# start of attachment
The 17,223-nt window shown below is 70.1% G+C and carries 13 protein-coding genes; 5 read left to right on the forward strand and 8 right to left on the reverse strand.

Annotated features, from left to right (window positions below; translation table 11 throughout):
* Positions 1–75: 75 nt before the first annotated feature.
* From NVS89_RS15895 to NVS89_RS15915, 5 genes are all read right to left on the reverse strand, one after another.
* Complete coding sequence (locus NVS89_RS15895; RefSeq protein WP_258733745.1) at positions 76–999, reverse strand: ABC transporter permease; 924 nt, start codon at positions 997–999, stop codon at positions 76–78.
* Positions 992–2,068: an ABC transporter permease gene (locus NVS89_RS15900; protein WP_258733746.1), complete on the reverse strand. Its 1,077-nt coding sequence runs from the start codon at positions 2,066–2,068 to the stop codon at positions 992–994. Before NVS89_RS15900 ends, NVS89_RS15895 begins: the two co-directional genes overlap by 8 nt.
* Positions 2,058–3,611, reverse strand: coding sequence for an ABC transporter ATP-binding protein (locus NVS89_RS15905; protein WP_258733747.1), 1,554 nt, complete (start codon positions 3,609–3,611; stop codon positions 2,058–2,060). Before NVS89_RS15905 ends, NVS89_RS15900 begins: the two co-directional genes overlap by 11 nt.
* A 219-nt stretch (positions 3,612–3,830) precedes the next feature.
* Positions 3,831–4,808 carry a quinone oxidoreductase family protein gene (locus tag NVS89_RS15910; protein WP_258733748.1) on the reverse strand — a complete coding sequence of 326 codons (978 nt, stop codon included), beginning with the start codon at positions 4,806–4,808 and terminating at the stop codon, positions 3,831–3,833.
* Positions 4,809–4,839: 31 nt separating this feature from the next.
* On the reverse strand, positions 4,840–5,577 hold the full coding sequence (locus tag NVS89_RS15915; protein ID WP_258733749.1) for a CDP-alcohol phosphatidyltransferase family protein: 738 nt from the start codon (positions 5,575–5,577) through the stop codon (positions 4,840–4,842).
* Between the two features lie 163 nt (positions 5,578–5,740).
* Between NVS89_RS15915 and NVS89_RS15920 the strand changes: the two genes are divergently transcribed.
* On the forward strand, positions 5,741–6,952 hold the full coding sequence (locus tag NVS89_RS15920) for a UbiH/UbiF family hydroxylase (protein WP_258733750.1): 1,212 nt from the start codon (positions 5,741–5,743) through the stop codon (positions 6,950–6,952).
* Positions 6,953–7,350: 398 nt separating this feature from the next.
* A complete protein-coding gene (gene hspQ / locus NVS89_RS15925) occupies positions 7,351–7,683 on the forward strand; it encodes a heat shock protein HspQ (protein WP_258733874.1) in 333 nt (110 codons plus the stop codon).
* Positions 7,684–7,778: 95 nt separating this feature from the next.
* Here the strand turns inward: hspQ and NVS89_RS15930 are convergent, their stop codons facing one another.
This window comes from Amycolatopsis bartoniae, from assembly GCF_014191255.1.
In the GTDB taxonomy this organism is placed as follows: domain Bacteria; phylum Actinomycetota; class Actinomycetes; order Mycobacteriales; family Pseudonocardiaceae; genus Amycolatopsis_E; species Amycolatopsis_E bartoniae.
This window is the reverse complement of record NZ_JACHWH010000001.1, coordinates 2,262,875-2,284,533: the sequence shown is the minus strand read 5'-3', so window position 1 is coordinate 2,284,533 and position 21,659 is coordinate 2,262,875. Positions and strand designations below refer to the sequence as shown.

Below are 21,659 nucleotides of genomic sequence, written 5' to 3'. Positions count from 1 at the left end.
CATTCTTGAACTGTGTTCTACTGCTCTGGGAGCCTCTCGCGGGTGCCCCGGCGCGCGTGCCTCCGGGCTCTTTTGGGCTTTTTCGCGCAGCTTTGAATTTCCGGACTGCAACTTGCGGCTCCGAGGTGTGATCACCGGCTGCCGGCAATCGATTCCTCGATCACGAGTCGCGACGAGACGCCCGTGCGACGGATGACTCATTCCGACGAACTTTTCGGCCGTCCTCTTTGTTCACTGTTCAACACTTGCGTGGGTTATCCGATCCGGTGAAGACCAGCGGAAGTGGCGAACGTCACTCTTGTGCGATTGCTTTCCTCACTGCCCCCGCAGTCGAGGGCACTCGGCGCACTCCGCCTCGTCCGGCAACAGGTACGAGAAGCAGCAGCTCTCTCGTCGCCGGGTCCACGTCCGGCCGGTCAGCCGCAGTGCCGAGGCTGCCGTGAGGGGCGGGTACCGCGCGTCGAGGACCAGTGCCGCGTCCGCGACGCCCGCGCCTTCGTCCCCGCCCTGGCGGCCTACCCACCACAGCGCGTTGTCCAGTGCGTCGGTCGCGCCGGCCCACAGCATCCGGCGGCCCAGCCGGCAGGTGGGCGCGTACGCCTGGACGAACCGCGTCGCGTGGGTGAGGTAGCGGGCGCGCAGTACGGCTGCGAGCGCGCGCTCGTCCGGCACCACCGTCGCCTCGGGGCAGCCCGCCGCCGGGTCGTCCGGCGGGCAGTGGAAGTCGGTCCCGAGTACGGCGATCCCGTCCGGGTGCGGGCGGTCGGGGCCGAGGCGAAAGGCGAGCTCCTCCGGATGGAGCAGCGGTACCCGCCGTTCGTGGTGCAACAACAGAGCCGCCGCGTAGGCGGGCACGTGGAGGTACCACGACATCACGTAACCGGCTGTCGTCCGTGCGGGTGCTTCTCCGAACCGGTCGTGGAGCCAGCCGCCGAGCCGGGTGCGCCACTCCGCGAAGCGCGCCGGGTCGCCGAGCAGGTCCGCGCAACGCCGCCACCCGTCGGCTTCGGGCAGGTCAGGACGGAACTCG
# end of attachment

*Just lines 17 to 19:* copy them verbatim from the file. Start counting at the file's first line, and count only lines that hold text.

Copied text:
* Positions 7,684–7,778: 95 nt separating this feature from the next.
* Here the strand turns inward: hspQ and NVS89_RS15930 are convergent, their stop codons facing one another.
This window comes from Amycolatopsis bartoniae, from assembly GCF_014191255.1.